Nine Entertainment Co. [ASX:NEC] shed as much as 25.79% off its share price this morning. Nine hit an all-time low of $1.13 per share. The media company has lost 36.15% of its original share value for the year. And even with programs like ‘Summer of Cricket’ and ‘Reno Rumble’, Nine is floundering.
What happened to the Nine Entertainment share price?
This morning Nine announced that its advertising market in the March quarter remained subdued. Nine’s ratings were far softer than anticipated. As a result, their free-to-air ad revenue intake was greatly impacted.
Nine’s Summer of Cricket was adversely affected by both weather and a lack of competition. But the decrease in viewers has left Nine scrambling to come up with answers. Shareholders are eager to know what could be done to improve Nine’s programming.
The FTA advertising market is now expected to record a low single-digit decline for FY16. This is compared to their pervious guidance of flat-to-down-marginally. Nine’s share is now expected to be roughly 37% for the year.
For the quarter, Nine’s revenues were down 11% against Q3 FY15. As mentioned, Reno Rumble also contributed to the disappointing results. The program debuted its second season in March with just 395,000 metropolitan viewers.
Just for comparisons sake, rival Seven’s ‘My Kitchen Rules’ rakes in 1.46 million viewers. What’s more, due of the diminishing viewing numbers, Reno Rumbles time slot will be replaced with ‘Married at First Sight’.
In an interview with Fairfax Media last week, Nine’s chief executive Hugh Marks said:
‘$700 million of our $900 million cost base is in content. So getting efficiencies in our content spend, making sure we’re spending the right dollars on the right programs is really what the focus is…I’m working with the team that we’ve got to make sure when we launch next year, we’ll launch with a much more competitive set of programming. The plan is certainly to improve.’
Are Nine Entertainment shares cheap?
Nine’s share price has decreased dramatically. However, it doesn’t make them cheap. What would make them cheap is if their share price had dropped but yet their financial stated the same. This means only market volatility and pessimism affected Nine’s share price.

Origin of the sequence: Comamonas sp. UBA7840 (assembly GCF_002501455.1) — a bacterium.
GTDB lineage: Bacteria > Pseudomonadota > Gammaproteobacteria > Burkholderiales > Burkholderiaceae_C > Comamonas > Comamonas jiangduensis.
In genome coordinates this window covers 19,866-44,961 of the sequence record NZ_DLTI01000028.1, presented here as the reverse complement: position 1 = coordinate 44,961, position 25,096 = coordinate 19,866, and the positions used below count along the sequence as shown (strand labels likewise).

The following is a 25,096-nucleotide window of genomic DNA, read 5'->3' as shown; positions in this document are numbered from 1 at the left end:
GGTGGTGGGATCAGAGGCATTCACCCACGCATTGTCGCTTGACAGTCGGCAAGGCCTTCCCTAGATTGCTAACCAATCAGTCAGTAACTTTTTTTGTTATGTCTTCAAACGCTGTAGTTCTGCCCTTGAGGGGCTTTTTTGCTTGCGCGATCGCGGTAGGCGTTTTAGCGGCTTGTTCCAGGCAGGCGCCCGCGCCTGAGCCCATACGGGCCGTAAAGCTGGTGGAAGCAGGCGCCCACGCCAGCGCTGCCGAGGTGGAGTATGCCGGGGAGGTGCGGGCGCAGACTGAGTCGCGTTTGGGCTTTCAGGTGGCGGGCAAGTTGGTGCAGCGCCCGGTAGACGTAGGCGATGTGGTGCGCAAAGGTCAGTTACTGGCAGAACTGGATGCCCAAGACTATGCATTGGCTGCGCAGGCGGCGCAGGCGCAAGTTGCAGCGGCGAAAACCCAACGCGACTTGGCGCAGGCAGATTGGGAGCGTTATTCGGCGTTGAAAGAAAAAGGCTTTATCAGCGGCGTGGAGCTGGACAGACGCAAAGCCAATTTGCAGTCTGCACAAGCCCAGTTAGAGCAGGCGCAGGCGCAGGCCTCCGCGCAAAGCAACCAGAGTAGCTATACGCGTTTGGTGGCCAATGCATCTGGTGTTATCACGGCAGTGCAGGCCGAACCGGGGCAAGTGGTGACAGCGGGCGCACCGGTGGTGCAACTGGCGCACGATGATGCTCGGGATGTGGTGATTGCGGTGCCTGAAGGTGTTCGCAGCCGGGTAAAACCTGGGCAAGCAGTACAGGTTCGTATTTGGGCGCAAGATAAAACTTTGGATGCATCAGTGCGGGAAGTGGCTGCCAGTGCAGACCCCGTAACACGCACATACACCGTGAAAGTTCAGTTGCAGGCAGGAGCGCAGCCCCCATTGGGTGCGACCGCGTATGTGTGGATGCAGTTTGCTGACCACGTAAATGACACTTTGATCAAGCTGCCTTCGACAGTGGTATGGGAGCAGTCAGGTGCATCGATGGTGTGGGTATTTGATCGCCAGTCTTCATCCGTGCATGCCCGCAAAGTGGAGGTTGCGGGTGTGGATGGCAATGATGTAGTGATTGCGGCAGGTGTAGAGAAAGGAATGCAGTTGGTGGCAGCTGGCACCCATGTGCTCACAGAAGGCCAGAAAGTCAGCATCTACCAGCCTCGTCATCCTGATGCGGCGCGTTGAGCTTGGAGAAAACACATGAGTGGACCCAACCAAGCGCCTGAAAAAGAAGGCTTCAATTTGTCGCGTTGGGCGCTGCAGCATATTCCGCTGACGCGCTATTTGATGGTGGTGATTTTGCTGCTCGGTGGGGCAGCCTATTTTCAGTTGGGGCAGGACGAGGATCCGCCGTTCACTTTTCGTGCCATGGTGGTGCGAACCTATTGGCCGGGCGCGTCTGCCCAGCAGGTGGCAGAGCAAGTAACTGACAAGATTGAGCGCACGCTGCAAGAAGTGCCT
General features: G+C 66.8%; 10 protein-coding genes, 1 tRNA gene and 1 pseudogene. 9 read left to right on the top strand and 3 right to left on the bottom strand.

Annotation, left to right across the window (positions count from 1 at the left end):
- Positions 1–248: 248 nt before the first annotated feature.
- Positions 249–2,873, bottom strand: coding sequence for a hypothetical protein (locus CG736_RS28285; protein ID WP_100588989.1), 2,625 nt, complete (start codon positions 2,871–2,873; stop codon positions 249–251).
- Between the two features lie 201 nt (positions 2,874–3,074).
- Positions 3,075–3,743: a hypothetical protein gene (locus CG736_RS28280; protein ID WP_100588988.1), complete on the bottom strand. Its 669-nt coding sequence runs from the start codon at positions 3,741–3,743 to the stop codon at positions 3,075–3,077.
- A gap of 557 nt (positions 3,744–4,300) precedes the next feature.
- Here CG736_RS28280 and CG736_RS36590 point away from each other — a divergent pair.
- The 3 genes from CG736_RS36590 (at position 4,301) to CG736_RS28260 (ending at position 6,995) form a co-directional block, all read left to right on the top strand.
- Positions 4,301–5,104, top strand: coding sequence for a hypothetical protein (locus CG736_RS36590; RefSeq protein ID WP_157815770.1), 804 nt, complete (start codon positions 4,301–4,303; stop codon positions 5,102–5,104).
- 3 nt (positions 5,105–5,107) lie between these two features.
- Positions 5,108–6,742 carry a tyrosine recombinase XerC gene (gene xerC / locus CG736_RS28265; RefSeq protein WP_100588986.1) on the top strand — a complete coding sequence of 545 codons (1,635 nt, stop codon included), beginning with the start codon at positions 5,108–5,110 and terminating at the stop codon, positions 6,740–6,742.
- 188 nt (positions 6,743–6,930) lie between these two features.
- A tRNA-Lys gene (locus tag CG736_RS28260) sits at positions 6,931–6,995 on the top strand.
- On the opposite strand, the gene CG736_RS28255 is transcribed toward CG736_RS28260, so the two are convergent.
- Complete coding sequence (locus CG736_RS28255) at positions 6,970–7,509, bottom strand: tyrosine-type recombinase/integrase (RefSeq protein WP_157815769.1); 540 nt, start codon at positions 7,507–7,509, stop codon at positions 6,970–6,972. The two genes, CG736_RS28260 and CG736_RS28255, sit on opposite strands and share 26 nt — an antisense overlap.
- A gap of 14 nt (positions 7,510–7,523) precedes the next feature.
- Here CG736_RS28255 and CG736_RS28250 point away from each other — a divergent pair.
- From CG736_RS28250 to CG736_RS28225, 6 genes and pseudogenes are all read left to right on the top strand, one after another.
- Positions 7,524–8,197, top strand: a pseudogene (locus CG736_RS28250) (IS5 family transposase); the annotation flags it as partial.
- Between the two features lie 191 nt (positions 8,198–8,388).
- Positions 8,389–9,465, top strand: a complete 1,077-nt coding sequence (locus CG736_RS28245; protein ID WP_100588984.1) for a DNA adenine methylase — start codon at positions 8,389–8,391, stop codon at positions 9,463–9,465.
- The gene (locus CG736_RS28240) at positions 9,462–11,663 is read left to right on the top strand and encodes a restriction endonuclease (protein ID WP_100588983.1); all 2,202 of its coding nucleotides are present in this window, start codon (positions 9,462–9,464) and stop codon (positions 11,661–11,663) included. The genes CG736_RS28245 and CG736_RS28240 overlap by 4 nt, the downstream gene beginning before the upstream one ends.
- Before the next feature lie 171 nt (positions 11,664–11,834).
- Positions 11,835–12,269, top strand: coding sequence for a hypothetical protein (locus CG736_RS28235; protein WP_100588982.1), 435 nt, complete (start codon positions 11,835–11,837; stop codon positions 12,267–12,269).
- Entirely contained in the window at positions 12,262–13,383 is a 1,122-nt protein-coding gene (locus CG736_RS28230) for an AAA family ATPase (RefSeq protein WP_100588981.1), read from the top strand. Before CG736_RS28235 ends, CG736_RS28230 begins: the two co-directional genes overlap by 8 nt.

Instead, a poor performance for the quarter, along with a shaky outlook, has made them an undesirable investment. Even before their most recent trading announcements Nine’s financials were slack.
Their first-half financials for FY16 showed the media group already struggling. Nine’s profit after tax was down 1% on an earnings per share basis. And they’ve been buying back shares at prices overvalued from their current price now. This was a horrible move by Nine. And many investors tend to gloss over share buybacks entirely.
But for those of us who don’t know, what does a share buyback mean?
A share buyback is exactly what it sounds like. The company buys back shares from existing shareholders. It can be seen as a benefit if management believes their shares are undervalued; it’s a good place to invest shareholders capital.
However, there is always a problem of distinguishing whether shares are undervalued or not. When management performs a share buyback shareholders are usually happy. Why? Because their own share value is likely to be increase through excessive buying.
Yet we must remember that the capital that management is using to buy back shares is from the shareholders themselves. Therefore, if shares are overvalued, it makes little sense to buy any shares as it would be a poor investment for shareholders capital.
And because Nine’s shares have dropped considerably, management has bought shares that are now worth more than 20% less. Is now the best time to buy Nine? Either way, some investors are likely to stick to the adage that you never buy in a downward trend.
Junior Analyst, Money Morning